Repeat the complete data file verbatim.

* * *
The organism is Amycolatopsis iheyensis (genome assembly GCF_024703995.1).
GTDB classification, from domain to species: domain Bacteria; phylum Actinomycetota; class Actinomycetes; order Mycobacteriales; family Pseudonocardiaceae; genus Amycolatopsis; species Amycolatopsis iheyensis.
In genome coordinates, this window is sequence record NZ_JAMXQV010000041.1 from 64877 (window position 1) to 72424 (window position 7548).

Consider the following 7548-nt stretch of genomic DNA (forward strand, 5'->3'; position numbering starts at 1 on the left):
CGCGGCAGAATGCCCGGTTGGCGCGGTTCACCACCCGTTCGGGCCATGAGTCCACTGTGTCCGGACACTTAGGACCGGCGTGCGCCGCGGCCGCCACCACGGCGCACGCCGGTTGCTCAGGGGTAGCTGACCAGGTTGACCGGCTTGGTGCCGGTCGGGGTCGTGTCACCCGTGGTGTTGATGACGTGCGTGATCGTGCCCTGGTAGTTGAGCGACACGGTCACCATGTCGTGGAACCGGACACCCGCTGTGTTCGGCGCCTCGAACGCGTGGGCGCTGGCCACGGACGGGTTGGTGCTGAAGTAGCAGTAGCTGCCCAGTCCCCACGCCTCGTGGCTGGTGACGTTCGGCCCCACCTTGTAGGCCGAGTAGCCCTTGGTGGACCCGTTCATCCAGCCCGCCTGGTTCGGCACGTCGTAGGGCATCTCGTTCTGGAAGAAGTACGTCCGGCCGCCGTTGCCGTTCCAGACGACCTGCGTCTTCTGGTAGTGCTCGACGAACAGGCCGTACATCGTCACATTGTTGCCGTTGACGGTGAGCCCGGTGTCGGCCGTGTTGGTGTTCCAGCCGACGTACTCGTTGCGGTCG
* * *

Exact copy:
The organism is Amycolatopsis iheyensis (genome assembly GCF_024703995.1).
GTDB classification, from domain to species: domain Bacteria; phylum Actinomycetota; class Actinomycetes; order Mycobacteriales; family Pseudonocardiaceae; genus Amycolatopsis; species Amycolatopsis iheyensis.
In genome coordinates, this window is sequence record NZ_JAMXQV010000041.1 from 64877 (window position 1) to 72424 (window position 7548).

Consider the following 7548-nt stretch of genomic DNA (forward strand, 5'->3'; position numbering starts at 1 on the left):
CGCGGCAGAATGCCCGGTTGGCGCGGTTCACCACCCGTTCGGGCCATGAGTCCACTGTGTCCGGACACTTAGGACCGGCGTGCGCCGCGGCCGCCACCACGGCGCACGCCGGTTGCTCAGGGGTAGCTGACCAGGTTGACCGGCTTGGTGCCGGTCGGGGTCGTGTCACCCGTGGTGTTGATGACGTGCGTGATCGTGCCCTGGTAGTTGAGCGACACGGTCACCATGTCGTGGAACCGGACACCCGCTGTGTTCGGCGCCTCGAACGCGTGGGCGCTGGCCACGGACGGGTTGGTGCTGAAGTAGCAGTAGCTGCCCAGTCCCCACGCCTCGTGGCTGGTGACGTTCGGCCCCACCTTGTAGGCCGAGTAGCCCTTGGTGGACCCGTTCATCCAGCCCGCCTGGTTCGGCACGTCGTAGGGCATCTCGTTCTGGAAGAAGTACGTCCGGCCGCCGTTGCCGTTCCAGACGACCTGCGTCTTCTGGTAGTGCTCGACGAACAGGCCGTACATCGTCACATTGTTGCCGTTGACGGTGAGCCCGGTGTCGGCCGTGTTGGTGTTCCAGCCGACGTACTCGTTGCGGTCG